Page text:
PACIFIC SPIDER MITE CONTROL IN ALMOND, 2005
Arthropod Management Tests
Pacific spider mite: Tetranychus pacificus McGregor The year 2005 was recognized as one of the worst mite years in recent history for spider mites in almonds in the lower San Joaquin Valley, CA. Defoliation of almond orchards by spider mites was a widespread phenomenon across many locations farmed by many growers. This experiment was conducted during the late summer during 2005 in a 1-yr-old commercial block of almonds located in western Kern County, CA. We did a visual survey of trees in an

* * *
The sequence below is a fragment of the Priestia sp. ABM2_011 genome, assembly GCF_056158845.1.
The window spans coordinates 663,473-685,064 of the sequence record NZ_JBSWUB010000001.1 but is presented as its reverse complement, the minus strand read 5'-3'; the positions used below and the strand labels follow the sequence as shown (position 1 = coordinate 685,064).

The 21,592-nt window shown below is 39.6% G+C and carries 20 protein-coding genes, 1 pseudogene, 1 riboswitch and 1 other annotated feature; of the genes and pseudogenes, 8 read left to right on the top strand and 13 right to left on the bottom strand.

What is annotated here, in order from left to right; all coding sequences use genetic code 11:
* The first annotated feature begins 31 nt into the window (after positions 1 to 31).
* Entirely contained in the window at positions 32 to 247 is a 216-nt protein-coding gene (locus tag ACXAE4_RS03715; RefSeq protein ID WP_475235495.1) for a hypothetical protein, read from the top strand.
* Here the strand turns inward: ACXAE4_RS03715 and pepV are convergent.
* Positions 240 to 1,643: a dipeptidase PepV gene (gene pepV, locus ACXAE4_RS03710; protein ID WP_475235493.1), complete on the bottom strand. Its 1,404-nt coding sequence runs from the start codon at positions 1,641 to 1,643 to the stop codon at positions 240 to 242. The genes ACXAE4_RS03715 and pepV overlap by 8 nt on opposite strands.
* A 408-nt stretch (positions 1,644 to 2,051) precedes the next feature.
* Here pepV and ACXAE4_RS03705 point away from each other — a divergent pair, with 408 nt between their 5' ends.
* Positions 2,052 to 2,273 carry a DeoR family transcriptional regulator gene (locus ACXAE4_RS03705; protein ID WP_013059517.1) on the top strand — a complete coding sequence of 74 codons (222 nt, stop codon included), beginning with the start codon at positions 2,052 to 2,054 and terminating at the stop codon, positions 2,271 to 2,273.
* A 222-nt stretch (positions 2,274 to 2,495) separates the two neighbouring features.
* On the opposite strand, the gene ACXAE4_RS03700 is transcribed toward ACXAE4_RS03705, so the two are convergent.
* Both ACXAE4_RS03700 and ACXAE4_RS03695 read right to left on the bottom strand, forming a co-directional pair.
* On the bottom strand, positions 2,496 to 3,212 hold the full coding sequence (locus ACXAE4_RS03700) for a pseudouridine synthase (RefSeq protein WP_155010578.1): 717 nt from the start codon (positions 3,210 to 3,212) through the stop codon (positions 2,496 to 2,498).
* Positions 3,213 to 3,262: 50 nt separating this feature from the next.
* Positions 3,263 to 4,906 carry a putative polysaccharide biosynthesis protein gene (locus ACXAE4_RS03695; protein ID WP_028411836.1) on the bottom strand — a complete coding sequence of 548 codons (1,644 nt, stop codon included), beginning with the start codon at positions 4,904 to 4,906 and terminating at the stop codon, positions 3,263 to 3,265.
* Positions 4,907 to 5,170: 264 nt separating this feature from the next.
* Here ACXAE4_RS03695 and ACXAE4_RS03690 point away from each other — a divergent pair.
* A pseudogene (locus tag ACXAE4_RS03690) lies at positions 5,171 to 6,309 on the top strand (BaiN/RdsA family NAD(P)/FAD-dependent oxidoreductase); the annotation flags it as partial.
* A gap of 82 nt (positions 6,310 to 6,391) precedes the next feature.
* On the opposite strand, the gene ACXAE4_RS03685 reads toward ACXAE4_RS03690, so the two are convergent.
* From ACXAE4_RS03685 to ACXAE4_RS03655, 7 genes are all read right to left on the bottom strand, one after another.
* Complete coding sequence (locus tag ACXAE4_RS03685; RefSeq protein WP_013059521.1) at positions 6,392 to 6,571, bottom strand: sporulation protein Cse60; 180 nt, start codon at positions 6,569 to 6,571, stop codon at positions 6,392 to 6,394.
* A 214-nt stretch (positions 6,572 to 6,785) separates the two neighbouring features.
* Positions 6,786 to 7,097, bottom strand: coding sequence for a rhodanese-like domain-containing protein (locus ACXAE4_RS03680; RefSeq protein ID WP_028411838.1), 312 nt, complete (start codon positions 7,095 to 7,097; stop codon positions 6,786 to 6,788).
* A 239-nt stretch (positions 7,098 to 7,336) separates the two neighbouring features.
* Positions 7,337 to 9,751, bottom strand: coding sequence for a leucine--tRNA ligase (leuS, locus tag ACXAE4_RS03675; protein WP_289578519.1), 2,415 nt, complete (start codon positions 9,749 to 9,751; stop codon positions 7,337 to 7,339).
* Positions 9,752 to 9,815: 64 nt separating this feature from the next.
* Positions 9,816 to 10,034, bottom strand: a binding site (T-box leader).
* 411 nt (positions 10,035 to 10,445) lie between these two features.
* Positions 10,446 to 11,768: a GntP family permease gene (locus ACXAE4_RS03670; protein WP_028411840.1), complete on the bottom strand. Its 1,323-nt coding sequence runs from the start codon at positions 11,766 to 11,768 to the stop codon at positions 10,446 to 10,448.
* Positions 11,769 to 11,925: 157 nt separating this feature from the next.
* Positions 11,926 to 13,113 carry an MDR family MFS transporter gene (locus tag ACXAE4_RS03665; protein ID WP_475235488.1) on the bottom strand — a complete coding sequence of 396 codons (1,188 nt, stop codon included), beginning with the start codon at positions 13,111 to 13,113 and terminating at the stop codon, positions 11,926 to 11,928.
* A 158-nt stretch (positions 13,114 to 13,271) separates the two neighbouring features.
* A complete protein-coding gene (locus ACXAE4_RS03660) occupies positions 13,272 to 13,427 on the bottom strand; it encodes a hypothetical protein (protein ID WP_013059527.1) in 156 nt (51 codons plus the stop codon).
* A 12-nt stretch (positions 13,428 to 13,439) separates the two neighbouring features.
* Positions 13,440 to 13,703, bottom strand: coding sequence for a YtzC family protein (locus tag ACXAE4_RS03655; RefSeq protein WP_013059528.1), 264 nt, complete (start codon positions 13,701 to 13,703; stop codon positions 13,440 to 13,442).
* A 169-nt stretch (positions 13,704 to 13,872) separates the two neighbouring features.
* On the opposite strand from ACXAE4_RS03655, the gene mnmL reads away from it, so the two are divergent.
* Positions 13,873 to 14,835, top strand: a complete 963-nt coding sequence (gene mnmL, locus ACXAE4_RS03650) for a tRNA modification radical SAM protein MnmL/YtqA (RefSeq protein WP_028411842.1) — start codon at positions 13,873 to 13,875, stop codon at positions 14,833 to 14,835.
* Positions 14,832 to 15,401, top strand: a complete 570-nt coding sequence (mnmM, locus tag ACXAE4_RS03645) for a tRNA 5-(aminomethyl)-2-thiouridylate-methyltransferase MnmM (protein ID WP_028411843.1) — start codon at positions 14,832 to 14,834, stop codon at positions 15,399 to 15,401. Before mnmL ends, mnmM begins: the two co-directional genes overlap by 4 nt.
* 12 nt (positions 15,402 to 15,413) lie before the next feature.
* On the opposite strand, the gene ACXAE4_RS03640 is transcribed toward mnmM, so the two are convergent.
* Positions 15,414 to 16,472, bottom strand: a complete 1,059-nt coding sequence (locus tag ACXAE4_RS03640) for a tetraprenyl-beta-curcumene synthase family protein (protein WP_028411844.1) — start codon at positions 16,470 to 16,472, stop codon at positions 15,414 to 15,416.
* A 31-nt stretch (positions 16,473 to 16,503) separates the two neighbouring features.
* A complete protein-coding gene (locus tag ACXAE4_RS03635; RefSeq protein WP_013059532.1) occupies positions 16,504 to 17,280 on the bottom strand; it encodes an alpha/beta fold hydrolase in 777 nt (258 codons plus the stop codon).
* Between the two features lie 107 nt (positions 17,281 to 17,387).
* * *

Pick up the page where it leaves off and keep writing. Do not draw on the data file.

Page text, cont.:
... a of approximately 2 acres and chose the 85 most heavily-infested trees. These trees were randomly assigned to one of five replicates each of 14 miticides with or without oil, oil alone, a water check, and an untreated check. Miticides were applied on 12 Aug 2005 with a CO 2 powered backpack sprayer. Some treatments included 1% 415 narrow range petroleum oil. Applications were made at 30 psi using an 8002 fan jet nozzle. The spray solution was prepared by mixing the miticides to a 200 gpa dilution and then spraying each individual tree with 500 ml of that solution, providing coverage that ranged from good coverage (leaf surface completely or close to completely damp) to slight runoff. At the time of application it was > 100°F, the leaves were hardened off and dusty, and there was a large amount of spider mite webbing covering many of the leaves. Mite populations were evaluated one day prior to treatment on 11 Aug and then again 3 DAT (15 Aug), 7 DAT (19 Aug), 14 DAT (26 Aug), and 21 DAT (2 Sep). On each evaluation date, 10 leaves were randomly collected from each tree. Leaves were placed into small paper bags, placed in a cooler, and evaluated under a scope in the lab for the total number of Pacific spider mite eggs and motiles (juveniles + adults). Mean no. motiles and eggs/leaf were calculated for each treatment. These data were transformed using squareroot (x) and analyzed by ANOVA with means separated by Fisher's Protected LSD at P ≤ 0.05. Data are presented as untransformed means. Under these sub-optimal conditions of heavy mite pressure with hardened off, webbed over leaves under temperature conditions over 100°F., several newer miticides, including Kanemite, Zeal, Envidor + Oil, both rates of Onager, Fujimite, and Acramite controlled Pacific mite well. The least effective of the miticides were the two abamectin products (Agri-Mek and A-8612), which are best known for their effectiveness prior to when leaves harden off.